Issue 2 • 2022
© 2022 The Royal Australasian College of Physicians

It’s not over when it’s over: Volunteering during retirement

It is no secret that doctors lead fast-paced lives. Between rushing from patient to patient to coffee-fuelled 12-hour shifts, and constantly being on call, there is always something to do. After a long, rewarding career, about 150 RACP Fellows retire each year, so they can enjoy a slower-paced life. But over the past few years, the COVID-19 pandemic saw retired doctors called back to assist the healthcare system.
Associate Professor Adrian Gillin
Emeritus Professor Ian Webster AO
We spoke with Associate Professor Adrian Gillin FRACP and Emeritus Professor Ian Webster AO to find out how COVID-19 has impacted their retirement plans and how they are choosing to spend their time as retired physicians.
Associate Professor Adrian Gillin worked as a long-term Staff Specialist physician in renal medicine at the Royal Prince Alfred Hospital. Before retiring, he had worked there for almost 40 years after becoming a registrar and doing a stint as Head of the Division of Medicine.
Reflecting on his transition into retirement, Associate Professor Gillin says it did not go as planned, but that he acted on what he felt was a civic duty considering the unprecedented times we faced.
“Once I made the decision to leave, it was a big relief to hand over my long-term patients to my skilled colleagues. I was confident that their ongoing care needs would be met. However, my retirement was complicated by occurring in the midst of the COVID-19 pandemic. I received general requests to assist the hospital workforce, which I had just left.”
Due to a lifelong commitment to helping the community he had served for the past four decades, Associate Professor Gillin chose to return to work.
“I wanted to help, so volunteered part-time for the Royal Prince Alfred Virtual Hospital. Telehealth appointments enabled patients to remain at home, and out of an already over-crowded hospital. I helped people who had COVID-19. At first, there were hundreds, then it quickly grew to thousands.”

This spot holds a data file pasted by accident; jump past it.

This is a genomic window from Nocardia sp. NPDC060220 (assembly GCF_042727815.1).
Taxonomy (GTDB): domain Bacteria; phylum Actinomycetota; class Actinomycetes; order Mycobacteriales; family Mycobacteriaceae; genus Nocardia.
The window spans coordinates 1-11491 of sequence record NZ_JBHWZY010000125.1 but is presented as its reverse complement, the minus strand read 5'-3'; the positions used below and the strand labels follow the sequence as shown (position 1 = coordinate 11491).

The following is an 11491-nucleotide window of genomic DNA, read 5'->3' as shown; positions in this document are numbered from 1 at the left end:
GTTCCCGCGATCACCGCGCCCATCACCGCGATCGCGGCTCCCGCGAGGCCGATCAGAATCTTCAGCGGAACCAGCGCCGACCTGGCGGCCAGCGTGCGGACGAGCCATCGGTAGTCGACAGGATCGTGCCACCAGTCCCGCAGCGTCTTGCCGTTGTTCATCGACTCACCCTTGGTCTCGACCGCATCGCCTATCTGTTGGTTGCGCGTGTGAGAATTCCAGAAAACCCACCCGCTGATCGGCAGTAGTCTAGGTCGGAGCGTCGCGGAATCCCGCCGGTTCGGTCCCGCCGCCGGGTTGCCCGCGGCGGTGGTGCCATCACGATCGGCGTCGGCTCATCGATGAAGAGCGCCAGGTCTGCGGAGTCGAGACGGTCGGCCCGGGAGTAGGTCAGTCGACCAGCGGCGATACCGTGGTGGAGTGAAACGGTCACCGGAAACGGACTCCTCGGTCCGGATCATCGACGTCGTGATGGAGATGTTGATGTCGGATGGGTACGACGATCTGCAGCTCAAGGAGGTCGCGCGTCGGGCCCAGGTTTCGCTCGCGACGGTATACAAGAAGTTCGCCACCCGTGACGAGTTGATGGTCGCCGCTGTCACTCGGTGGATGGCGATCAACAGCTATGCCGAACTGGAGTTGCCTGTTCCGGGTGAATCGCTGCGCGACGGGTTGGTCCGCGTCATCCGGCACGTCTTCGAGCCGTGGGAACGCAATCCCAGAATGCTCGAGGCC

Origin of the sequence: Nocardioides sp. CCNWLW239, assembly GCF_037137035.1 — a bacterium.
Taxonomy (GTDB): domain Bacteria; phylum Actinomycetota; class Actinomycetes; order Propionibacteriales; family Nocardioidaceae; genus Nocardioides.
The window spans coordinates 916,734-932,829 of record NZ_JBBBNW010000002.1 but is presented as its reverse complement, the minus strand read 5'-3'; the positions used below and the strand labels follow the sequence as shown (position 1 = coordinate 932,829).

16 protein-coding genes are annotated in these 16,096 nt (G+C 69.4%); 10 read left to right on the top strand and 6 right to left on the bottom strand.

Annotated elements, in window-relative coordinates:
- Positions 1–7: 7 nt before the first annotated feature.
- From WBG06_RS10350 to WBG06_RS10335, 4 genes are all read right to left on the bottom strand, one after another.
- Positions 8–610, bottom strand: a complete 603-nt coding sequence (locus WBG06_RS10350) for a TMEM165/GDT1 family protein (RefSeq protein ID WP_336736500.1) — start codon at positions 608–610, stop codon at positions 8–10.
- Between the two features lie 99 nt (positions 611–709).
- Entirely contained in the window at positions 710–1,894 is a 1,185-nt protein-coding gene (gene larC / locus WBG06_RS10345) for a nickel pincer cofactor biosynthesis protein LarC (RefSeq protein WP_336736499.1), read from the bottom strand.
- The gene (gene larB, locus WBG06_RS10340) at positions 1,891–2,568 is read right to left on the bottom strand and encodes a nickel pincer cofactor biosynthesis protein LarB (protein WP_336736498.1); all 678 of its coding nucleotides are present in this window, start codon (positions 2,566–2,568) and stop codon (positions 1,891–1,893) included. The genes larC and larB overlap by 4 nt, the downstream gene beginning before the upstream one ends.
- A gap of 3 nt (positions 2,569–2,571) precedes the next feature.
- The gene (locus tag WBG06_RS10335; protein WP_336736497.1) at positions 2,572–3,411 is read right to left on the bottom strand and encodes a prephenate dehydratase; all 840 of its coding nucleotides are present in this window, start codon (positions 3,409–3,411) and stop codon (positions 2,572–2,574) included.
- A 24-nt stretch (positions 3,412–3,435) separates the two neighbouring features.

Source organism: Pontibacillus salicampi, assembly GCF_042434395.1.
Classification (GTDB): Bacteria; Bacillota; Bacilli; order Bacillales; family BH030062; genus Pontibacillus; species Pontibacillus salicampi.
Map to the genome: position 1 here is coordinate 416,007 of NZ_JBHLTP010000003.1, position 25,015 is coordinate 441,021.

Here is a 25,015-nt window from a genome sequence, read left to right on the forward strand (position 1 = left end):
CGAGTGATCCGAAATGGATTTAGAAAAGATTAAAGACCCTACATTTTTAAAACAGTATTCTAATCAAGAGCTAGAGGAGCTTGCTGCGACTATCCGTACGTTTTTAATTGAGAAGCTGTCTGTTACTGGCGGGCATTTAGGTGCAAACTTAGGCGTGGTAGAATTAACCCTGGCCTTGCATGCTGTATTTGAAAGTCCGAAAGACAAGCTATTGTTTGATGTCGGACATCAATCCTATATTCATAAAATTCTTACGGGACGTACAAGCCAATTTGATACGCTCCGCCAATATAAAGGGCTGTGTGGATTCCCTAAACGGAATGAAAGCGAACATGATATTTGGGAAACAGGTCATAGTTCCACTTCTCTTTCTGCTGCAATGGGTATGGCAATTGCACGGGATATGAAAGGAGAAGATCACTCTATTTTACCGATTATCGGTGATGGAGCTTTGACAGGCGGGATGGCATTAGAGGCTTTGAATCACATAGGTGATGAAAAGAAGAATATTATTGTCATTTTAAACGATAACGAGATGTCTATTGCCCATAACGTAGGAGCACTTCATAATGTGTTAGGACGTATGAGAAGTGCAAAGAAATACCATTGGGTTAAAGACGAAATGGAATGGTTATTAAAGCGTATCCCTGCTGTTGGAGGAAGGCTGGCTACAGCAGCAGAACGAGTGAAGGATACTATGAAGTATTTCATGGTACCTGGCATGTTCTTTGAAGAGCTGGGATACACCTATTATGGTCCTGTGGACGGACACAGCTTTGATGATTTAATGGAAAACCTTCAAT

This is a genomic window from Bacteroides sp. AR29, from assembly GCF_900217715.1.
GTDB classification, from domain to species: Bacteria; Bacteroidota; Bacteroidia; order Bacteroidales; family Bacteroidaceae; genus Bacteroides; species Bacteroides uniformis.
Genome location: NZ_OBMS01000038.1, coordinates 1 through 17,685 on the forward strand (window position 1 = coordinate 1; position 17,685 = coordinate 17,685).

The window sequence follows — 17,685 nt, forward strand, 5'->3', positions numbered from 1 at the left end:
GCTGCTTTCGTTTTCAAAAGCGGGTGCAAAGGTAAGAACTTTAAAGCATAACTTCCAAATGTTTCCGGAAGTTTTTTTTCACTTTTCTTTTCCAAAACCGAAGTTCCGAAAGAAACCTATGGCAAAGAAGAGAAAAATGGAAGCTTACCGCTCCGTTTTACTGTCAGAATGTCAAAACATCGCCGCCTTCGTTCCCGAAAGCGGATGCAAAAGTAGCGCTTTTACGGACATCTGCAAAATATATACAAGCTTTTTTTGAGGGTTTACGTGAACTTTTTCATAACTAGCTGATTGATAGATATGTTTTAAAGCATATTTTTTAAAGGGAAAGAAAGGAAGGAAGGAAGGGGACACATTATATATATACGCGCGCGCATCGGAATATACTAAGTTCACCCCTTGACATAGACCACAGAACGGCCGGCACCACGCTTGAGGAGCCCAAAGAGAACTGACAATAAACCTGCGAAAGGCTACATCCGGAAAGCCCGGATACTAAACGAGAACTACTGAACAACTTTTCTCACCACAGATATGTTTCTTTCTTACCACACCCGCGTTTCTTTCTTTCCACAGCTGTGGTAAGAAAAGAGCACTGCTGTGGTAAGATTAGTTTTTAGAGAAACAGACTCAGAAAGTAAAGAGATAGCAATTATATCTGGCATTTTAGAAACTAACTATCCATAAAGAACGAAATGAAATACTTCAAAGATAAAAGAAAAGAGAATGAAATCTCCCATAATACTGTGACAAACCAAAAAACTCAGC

“It was busy, difficult and a long way out of my comfort zone, as I previously treated inpatients in hospital with a team of nurses and junior medical officers. Most patients were happy to be helped virtually, but some felt like they were in gaol, trapped at home.”
Despite retirement, Associate Professor Gillin was able to assist the NSW Health system respond to the rapidly increasing need to monitor patients at risk of COVID-19.
“I then helped by administering vaccinations in a mobile medical van, part of The Rev. Bill Crews Foundation (also known as The Exodus Foundation) medical services, which received a small NSW Government grant to help vaccinate needy populations around Sydney. I pulled back from these roles as other medical options re-opened. “I also found that I lost a lot of interest in my previous job as a nephrologist. I didn’t have the same day-to-day call on those skills. My current part-time role is in primary care, and I needed new skills. I still have access to journals via NSW CIAP and through my university clinical appointment. The RACP online learning platform also helped provide me with education in drug health matters, which was helpful.”
Reflecting on some of his career highlights, Associate Professor Gillin said:
“I was the medical surveyor for the Australian Council for Healthcare Standards (ACHS), which included surveying in Aotearoa New Zealand and the republic of Ireland. I found that work really rewarding, as I helped give hospitals recommendations to make improvements.”